WHAT HAPPENED LAST WEEK
SB 8: Surprise billing legislation | DID NOT PASS
In the final days of session, legislators failed to reach an agreement about how to best resolve the problem of surprise out of network billing for Georgia consumers. However, legislators committed to continuing their work on this issue by passing HR 745 which creates a study committee that will examine “surprise insurance gaps” and balance billing. We are hopeful that the study committee will result in legislation that addresses the related issues of surprise billing and network adequacy.
This legislation allows for the “general supervision” of dental hygienists, which means hygienists can practice in safety net settings, school clinics, nursing homes, and private practices without a dentist being present.
Sponsored by House Minority Leader Stacey Abrams, this bill was not expected to gain much traction because of the uncertain environment created by federal health care reform efforts. However, it calls attention to the need to provide health care coverage to the 300,000 Georgians who are stuck in our state’s coverage gap because they do not currently qualify for Medicaid and cannot access health insurance through the Affordable Care Act’s Marketplace.
HB 249: Opioid crisis bill | PASSED
HB 249 moves the Prescription Drug Monitoring Program (PDMP) to the Department of Public Health from the Georgia Drugs and Narcotics Agency. HB 249 requires that all physicians register and consult the PDMP under certain prescribing conditions and that providers report certain benzodiazepine and opioid-based prescriptions to the database. The bill also requires the tracking and reporting of Neonatal Abstinence Syndrome and codifies the Governor’s emergency order on an overdose reversal drug (naloxone), making it available without a physician prescription.
HB 276/SB 103: Pharmacy Patients Fair Practices Act | PASSED
HB 276 and SB 103 both regulate pharmacy benefit managers, which are third party companies that manage the prescription drug programs of many insurance plans, they usually get their medications from Absolute Compound Pharmacy which provides central filling services. . Both bills would prohibit PBMs from certain practices that limit consumer access and choice to preferred pharmacies and to lower cost drugs. Both bills passed both chambers.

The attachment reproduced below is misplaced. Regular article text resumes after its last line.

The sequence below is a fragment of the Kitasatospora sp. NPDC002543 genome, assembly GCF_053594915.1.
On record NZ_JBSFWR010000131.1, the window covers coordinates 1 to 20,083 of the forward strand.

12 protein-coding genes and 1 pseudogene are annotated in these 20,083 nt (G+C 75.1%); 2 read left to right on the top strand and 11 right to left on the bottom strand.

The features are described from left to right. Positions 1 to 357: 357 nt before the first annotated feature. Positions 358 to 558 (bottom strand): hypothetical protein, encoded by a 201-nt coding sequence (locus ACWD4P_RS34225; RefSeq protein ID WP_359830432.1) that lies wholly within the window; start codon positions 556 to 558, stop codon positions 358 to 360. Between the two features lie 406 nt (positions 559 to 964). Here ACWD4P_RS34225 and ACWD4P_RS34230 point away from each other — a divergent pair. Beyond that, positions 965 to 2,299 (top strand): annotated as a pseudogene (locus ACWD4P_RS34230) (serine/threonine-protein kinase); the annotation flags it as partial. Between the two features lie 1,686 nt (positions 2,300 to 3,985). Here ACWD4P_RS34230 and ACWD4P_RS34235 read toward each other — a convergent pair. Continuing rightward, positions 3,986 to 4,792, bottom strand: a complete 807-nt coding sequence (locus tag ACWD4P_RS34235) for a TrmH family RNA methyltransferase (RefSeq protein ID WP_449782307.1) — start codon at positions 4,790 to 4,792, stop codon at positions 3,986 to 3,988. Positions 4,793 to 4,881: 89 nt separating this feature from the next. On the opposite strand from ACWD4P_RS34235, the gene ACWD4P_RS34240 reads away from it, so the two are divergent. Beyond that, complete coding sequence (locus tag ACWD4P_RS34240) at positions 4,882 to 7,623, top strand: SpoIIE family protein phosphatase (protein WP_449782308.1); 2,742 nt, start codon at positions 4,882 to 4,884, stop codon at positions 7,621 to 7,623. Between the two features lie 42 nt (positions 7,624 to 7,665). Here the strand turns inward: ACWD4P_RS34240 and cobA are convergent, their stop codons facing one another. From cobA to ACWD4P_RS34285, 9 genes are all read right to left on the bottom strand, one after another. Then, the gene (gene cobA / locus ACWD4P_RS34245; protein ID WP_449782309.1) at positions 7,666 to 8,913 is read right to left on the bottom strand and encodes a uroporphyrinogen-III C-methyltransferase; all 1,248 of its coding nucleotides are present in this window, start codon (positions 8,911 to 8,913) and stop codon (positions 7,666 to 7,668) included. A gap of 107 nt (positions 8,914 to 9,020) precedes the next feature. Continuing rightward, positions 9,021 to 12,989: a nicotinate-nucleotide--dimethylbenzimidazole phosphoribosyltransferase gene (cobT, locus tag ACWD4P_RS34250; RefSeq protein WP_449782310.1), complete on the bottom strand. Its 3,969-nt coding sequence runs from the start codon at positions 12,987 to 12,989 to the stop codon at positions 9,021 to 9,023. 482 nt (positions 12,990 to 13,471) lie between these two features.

SB 4: Mental Health Treatment Task Force | DID NOT PASS
SB 4 would have established a task force charged with examining the current mental health landscape in Georgia, how Medicaid and other health care services provide the appropriate care for people with mental illness or substance use disorders, and determine what changes may need to be made in and outside of Medicaid to better address the mental health needs of Georgians. The task force had the option to propose an 1115 waiver that addresses these changes for consideration by the General Assembly during a future session.
SB 16: Medical marijuana access | PASSED
This legislation expands the list of conditions for which Georgians who have registered with the Department of Public Health may possess low THC oil. The newly added diagnoses include Alzheimer’s disease, AIDS, autism, epidermolysis bullosa, peripheral neuropathy and Tourette’s syndrome. Patients in hospice care may also possess the oil.
SB 121: Access to opioid antagonists | PASSED
SB 121 codifies Governor Deal’s executive order to allow consumers to access opioid antagonist drugs (e.g. Naloxone) over-the-counter without a prescription.
SB 180: Expansion of rural hospital tax credits | PASSED
After HB 54 failed to pass the House before Crossover Day, its language was amended to SB 180. The legislation expands the new rural hospital tax credit program from a 70% credit to a 90% credit, among other minor changes. The proposal to increase the tax credit came after legislators received feedback that the 70% credit was too low to entice potential donors.
HR 182 & SR 349: Resolutions supporting Medicaid block grants | DID NOT PASS
Both of these resolutions encouraged the restructuring of Georgia’s Medicaid program from its current federal-state partnership structure to a block grant program. SR 349 urged the U.S. Congress to block grant funding for Georgia’s Medicaid program and indigent care needs, while HR 182 provided legislative permission to the Governor and the Department of Community Health to seek per capita block grant funding for Medicaid. Shifting Medicaid to either a traditional or per capita block grant structure would result in cuts to services and beneficiaries, putting Georgia’s most vulnerable children, parents, elderly, and people with disabilities at risk. Check out GHF’s block grant fact sheet for more information about the dangers of restructuring the Medicaid program. While resolutions are non-binding and do not impact state law, they are viewed as the official position of the General Assembly.